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Why you need to have a happy workforce

5th July 2021

Finito World Reader Roundtable

Our roundtable with readers struggling in the pandemic employment market. With Sophia Petrides, Robin Rose and Andy Inman 

I work in radiography recruitment. During the pandemic, the firm which I’ve worked at for ten years – and to whom I’ve been very loyal – has taken Covid-19 as a chance to renegotiate my package, cutting my commission from 20% to 15%. I like the company and want to stay there but feel they’ve taken advantage of me. It’s also a niche area. I’m unsure what to do. Kieran, 36, Fulham 

Sophia:  Kieran, as you know, Covid-19 has created a ripple effect in the economy. Both private healthcare and NHS are prioritising urgent cases due to the restrictions and this is having an unexpected knock-on effect for some specialist recruitment services. I  suggest you have a very open discussion with your firm to get the full picture of the direction of their business. I would suggest a compromise where you ask them to review your package again with a view to restoring your original rate.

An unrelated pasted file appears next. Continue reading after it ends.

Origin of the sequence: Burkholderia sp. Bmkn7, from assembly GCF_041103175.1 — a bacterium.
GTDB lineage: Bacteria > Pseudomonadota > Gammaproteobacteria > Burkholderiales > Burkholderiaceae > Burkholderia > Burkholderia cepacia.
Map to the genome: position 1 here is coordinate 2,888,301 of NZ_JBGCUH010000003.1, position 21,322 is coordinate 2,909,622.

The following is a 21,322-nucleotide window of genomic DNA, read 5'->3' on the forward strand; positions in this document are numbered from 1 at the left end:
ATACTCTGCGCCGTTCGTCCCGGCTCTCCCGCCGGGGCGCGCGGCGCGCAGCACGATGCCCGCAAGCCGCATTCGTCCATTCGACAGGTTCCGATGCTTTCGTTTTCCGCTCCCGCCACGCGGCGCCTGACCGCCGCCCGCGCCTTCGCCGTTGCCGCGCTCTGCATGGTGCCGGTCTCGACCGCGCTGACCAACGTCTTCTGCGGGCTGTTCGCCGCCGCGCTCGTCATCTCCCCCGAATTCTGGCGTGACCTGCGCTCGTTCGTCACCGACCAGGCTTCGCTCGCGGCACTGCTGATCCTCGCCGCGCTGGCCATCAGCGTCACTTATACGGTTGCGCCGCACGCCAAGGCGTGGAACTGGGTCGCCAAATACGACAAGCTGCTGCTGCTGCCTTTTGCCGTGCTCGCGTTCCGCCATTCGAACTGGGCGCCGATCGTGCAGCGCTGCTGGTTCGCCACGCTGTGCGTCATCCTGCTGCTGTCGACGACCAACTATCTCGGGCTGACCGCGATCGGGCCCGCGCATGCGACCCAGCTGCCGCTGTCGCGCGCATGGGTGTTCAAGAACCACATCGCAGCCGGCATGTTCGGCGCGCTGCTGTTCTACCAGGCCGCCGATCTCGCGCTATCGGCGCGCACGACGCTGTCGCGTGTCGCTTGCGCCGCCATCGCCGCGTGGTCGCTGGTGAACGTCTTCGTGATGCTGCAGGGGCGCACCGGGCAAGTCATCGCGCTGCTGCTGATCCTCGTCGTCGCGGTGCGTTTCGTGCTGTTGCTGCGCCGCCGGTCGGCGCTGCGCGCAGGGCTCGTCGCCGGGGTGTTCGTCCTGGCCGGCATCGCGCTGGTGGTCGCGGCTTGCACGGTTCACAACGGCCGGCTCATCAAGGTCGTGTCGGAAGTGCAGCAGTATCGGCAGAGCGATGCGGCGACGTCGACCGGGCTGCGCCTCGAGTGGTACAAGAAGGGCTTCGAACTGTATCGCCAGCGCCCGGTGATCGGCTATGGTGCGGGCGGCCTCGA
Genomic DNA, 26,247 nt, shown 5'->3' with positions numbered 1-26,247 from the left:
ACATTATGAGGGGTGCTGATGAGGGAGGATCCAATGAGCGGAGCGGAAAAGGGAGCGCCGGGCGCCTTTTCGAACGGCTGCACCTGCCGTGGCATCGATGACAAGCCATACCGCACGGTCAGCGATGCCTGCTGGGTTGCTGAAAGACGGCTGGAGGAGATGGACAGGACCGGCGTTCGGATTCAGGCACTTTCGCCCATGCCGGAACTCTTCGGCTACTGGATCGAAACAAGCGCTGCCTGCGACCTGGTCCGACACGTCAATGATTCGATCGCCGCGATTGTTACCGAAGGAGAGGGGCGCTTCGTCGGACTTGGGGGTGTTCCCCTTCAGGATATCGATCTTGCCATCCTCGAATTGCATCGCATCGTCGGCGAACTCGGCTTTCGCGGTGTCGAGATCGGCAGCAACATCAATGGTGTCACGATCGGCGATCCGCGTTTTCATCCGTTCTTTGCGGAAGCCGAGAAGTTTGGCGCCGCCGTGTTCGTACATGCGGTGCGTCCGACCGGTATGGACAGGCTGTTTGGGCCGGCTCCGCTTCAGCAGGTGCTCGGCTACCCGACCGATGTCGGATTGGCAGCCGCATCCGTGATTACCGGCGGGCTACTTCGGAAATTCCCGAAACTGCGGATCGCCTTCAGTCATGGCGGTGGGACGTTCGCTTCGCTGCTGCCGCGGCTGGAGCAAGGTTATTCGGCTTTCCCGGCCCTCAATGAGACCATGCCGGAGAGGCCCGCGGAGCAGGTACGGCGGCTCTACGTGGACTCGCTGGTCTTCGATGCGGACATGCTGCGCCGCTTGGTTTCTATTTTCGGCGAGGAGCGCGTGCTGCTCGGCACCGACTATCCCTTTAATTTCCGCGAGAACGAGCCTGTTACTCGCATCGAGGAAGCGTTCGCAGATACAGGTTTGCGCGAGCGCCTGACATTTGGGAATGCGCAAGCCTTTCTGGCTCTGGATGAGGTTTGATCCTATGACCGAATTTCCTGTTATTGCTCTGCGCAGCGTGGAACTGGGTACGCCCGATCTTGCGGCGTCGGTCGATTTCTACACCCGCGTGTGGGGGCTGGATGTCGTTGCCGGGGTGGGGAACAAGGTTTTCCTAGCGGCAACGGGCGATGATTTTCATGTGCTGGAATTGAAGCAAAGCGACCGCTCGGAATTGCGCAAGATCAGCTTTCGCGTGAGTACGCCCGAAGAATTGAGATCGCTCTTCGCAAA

Robin: Cutting your commission at a time like this, at first glance, looks somewhat unfair. As commission is related to additional business, it appears strange that they should wish to reduce this element of your remuneration. Perhaps they feel you are earning too much related to others in the firm? I can appreciate that you feel your sector experience is niche, but your skills are more easily transferable than you think. You may or may not have exclusion clauses in your contract that limit your approaching rivals. However, your recruitment skills would be of value in any medical sector recruitment area and there’s no shortage of jobs in this sector now.  After ten years it may be time to start looking anyway.